- Shake Shack has opened a menu testing lab called Innovation Kitchen in the lower level of its corporate headquarters in New York City's West Village neighborhood. According to QSR Magazine, the kitchen allows the company’s chefs to create whatever dishes they want to test upstairs in the restaurant.
- Jeffrey Amoscato, Shake Shack’s vice president of supply chain and menu innovation, said the company has relied on innovating from restaurants’ basements since its early days. “We can test everything that will go up in the Shack, and then we have more equipment than what a typical Shack would have,” he said.
- The Innovation Kitchen has already yielded a menu item — Chick’n Bites — that are available at select New York City locations and will be tested in other markets throughout October. The all-natural chicken breast bites are served with BBQ or honey mustard.
Shake Shack has pushed the innovation envelope since it debuted as a hot dog cart in 2004. The brainchild of prolific restaurateur Danny Meyer has eliminated tipping, opened a kiosk-only location and embraced a “fine casual” label, which Meyer describes as “80% of the quality you would have gotten in a fine dining restaurant” for 80% cheaper and 60% faster.
And while every major restaurant chain has an innovation kitchen tucked away in their corporate headquarters for their culinary and marketing teams to experiment with, Shake Shack has taken a different approach. By opening its innovation kitchen in the lower level of one of its busiest restaurants, the chain is able to gauge consumer responses to potential new menu items in real time. If an item resonates with customers at the West Village location, the company considers it for a broader rollout.
This allows the company’s chefs to leverage their creativity, and could potentially save the company time and money by circumventing a focus group and test market phase. Chains typically rely on those test markets to ensure that a specific menu item can fit into their operations without compromising speed or service. Shake Shack’s new approach is dependent on spontaneity, and is a marketing tool in itself — enticing customers to stop by and see what new innovation will be on the menu that night.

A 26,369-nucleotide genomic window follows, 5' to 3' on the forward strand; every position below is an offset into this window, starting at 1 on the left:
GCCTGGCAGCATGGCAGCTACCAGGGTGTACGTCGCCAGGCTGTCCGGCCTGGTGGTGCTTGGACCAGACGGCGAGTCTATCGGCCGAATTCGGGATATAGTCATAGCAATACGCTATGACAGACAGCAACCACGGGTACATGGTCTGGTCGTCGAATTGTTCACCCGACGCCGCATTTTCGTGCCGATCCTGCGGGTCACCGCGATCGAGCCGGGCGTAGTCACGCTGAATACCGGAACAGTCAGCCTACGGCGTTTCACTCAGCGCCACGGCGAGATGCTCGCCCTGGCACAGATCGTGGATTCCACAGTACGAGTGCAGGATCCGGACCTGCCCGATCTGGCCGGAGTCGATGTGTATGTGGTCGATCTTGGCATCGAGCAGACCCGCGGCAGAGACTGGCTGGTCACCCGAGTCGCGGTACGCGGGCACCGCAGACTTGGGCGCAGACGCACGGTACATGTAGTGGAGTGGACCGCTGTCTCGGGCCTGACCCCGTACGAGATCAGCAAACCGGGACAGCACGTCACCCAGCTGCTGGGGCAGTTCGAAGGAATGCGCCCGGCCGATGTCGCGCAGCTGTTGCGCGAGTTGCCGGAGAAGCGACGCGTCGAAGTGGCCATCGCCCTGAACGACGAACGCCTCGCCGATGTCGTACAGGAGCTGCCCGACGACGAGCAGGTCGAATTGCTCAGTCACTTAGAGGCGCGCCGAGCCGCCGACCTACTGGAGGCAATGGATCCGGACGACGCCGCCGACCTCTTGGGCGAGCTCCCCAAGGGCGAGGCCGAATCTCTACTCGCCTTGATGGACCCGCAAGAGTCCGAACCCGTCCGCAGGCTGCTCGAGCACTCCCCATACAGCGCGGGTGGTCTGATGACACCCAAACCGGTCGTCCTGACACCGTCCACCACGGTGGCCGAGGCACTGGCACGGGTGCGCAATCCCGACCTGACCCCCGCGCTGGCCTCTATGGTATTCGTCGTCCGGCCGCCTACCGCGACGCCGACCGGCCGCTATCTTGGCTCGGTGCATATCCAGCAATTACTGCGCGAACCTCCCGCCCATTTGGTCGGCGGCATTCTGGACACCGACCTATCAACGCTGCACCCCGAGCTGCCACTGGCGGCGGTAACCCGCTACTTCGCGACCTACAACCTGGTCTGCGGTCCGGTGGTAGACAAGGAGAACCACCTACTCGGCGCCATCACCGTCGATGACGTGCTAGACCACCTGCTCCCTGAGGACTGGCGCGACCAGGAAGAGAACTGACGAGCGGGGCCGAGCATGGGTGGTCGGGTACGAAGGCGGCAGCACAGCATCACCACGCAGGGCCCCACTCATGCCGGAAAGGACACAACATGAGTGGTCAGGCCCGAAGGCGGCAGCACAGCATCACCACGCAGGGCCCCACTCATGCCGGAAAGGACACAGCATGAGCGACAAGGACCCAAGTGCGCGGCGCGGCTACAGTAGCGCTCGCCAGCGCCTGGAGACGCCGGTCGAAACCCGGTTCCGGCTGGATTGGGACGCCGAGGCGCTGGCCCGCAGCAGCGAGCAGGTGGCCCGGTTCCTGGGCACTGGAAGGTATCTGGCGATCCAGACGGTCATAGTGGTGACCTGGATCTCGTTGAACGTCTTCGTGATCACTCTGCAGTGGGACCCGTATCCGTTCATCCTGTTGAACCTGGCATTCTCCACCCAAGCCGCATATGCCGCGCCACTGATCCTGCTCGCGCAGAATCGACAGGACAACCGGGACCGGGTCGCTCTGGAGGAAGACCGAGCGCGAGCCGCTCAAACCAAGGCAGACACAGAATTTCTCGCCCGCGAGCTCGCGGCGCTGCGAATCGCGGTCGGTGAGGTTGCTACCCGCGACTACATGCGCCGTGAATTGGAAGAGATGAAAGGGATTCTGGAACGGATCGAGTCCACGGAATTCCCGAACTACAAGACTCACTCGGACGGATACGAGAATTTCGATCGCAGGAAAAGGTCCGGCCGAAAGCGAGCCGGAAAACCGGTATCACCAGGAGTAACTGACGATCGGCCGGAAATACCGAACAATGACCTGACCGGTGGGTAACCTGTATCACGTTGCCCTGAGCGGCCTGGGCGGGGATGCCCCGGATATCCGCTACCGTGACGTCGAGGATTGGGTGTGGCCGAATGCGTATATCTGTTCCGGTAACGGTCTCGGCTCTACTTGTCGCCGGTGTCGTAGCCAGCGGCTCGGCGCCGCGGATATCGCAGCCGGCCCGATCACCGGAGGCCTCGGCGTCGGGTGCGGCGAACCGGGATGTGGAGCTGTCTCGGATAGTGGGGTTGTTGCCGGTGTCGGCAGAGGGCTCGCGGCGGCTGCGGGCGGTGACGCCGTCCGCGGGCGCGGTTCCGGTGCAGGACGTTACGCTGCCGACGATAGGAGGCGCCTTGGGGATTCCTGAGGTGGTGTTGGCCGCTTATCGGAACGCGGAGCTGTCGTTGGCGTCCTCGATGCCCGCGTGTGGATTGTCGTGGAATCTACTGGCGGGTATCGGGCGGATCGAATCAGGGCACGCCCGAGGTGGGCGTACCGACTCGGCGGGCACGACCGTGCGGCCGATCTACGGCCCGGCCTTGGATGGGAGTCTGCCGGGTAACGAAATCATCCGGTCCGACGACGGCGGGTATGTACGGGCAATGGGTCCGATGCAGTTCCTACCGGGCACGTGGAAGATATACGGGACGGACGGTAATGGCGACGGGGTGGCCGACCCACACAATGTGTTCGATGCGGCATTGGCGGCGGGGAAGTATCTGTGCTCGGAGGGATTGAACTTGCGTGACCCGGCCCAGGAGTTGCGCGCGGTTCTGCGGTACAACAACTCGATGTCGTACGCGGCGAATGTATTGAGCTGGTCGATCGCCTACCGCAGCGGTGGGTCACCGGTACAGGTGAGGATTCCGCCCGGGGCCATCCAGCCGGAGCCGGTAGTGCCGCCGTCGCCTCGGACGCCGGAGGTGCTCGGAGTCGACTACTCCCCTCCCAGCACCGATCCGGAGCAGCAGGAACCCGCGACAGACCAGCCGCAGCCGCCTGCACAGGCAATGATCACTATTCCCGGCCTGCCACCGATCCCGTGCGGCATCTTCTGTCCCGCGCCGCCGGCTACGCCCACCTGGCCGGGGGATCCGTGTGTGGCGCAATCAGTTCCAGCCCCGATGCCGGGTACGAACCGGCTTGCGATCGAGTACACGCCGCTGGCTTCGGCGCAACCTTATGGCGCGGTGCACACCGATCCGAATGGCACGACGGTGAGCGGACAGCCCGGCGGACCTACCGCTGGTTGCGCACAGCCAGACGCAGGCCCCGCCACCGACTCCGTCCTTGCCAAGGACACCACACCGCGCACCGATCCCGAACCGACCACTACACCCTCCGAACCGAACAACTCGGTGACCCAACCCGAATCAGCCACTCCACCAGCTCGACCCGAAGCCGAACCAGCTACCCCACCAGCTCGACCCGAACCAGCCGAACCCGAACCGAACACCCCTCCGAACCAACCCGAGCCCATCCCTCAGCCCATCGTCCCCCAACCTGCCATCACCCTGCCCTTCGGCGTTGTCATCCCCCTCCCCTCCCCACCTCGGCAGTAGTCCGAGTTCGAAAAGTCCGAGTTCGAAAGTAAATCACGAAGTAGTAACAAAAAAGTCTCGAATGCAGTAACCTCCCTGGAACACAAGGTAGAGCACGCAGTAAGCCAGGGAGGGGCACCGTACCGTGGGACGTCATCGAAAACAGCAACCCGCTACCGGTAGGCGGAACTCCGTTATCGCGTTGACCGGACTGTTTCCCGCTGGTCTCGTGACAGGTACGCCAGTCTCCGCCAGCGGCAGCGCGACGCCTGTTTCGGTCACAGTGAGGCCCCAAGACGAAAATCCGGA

Shake Shack is also using this location to test some of its popular international menu items. Though this practice has become more common as consumers increasingly crave more diverse and global options (McDonald’s has a global menu available at its Chicago headquarters), Shake Shack’s guests are able to sample these in real time. “Maybe we’ll bring some burgers coming from international over here. Or we’ll start testing some international flavors here before we work with our partners to bring it locally to them,” Amoscato said.
Amoscato said the kitchen allows Shake Shack to act smaller — like a startup that continually experiments. Because of Shack Shack’s culinary prowess, it has the ability to do this without straying too far from its core branding.
“It’s going to be all over the place, and that’s going to be the fun thing, that we have that ability now that we didn’t have before,” Amoscato said … “I don't know if it will be sold upstairs, but it'll be here for fun.”